The cats claw was another especially vicious method of punishment for witchcraft, were the breasts of females involved with witchcraft would be swiped at with metal claws until they were left shredded and ruined beyond repair.

But the cruelest fate of all for witchcraft was the dreaded wheeling. Commonly employed in Spain and France, this method of execution involved the victim having each of their limbs broken with a hammer or heavy iron bar and the broken limbs then woven through the spokes of a wheel.

Unable to move their now destroyed limbs without abject agony, with no means of supporting their own weight, those accused of witchcraft would face a cruel, miserable, humiliating death as they were left to die from exposure to the elements, to the mercy of animals and carrions.

Oftentimes the wounds of the victims would become infected and the dreadful smell emitting from the wounds would attract flies who would then lay larvae in such a ripe food source.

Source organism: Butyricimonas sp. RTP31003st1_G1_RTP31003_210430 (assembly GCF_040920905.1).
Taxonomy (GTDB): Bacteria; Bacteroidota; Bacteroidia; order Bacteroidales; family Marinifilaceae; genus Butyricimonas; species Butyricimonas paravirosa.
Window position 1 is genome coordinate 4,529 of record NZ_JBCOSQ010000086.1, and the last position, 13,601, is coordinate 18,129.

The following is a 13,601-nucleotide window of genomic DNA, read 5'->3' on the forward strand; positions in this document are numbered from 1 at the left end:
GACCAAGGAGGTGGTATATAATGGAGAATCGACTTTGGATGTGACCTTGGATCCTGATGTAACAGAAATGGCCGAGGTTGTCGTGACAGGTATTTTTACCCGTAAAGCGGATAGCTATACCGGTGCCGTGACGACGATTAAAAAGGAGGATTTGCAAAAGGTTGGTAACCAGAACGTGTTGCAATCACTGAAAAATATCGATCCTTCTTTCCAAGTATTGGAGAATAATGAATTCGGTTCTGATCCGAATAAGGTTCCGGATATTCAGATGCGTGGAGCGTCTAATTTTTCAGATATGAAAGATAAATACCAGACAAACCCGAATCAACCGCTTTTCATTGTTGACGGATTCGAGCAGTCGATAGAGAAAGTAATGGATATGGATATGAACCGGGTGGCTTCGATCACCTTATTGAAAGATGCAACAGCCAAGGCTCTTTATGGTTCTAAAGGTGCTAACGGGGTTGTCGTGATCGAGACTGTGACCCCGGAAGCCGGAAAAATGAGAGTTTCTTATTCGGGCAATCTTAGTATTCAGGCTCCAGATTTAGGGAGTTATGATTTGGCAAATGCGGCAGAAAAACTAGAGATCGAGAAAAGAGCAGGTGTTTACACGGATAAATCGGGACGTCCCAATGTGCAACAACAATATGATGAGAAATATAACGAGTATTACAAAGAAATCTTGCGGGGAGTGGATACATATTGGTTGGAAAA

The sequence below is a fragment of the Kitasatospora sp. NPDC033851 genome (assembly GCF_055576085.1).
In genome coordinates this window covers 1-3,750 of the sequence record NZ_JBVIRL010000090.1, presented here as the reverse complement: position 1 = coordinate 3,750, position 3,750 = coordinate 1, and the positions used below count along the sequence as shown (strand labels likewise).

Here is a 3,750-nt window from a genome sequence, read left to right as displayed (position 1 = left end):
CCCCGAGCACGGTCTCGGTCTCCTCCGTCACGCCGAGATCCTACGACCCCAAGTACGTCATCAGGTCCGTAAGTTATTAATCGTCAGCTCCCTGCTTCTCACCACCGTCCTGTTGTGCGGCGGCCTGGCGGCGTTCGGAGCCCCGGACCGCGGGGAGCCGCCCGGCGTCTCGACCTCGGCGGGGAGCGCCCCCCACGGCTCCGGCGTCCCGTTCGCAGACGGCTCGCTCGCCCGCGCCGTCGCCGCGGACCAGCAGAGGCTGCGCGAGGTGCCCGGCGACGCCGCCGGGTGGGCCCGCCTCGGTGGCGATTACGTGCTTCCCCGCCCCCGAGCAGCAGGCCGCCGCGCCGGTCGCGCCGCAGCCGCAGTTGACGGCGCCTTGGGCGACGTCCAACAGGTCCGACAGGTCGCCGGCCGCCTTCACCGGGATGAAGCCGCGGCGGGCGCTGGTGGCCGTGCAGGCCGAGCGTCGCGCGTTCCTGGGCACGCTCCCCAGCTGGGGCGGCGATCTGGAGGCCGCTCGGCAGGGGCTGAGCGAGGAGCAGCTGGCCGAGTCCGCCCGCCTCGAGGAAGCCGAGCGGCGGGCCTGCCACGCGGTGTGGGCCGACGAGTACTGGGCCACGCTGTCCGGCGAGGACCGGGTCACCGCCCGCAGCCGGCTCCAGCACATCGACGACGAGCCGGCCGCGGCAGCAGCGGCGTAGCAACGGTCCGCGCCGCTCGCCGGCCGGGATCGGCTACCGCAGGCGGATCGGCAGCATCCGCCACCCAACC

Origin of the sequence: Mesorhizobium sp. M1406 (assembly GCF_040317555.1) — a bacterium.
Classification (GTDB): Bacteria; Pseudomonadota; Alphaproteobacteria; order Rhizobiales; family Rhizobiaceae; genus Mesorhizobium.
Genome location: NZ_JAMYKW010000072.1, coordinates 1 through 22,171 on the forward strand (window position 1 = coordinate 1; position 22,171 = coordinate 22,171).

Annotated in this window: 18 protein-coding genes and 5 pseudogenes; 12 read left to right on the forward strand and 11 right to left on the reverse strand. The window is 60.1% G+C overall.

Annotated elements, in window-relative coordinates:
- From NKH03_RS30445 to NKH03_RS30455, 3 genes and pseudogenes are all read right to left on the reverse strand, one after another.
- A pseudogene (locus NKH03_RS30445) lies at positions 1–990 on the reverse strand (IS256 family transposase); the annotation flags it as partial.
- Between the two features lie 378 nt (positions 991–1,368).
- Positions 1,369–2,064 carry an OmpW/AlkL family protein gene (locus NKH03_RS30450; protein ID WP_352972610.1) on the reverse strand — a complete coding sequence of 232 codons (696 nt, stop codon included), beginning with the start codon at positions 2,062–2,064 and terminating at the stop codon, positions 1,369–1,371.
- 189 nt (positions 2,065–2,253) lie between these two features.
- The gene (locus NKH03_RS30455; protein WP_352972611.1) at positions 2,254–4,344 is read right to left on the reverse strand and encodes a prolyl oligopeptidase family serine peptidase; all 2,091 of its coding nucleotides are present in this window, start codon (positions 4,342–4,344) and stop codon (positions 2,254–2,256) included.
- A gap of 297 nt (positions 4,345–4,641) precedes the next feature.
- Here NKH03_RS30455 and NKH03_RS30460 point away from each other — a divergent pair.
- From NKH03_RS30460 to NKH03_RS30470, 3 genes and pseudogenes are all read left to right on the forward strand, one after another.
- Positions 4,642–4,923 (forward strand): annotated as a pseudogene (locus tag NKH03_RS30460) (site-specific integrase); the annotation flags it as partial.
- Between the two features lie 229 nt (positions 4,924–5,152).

The Pre-Historic Times

The history of witchcraft is a long one – it probably originated in prehistoric times but it was long known to be practiced in old African areas, especially in ancient Egypt. It was created out of the fear of the unknown and the need to have control over what existed in nature. The sun, the moon and the stars were mysterious things and the witchcraft was born when people saw the need to draw from the mysticism of nature. Historically speaking, it was practiced by old women but men practiced it as well.

Witchcraft in Ancient Times

In ancient times, it was the witches that mediated between people and the unknown properties of nature as well as with spirits, angels and other deities. Whenever a witch was successful in casting a spell or in participating in a ritual that helped a person, it was deemed to be witchcraft and the person was held to have magical powers. Witchcraft defied logic and was found to be of spiritual origin. It came from many years of practice over what worked and what didn’t when dealing with spells, rituals, potions, talismans and amulets. The process of doing these magical things was called magic in history, as well as witchcraft.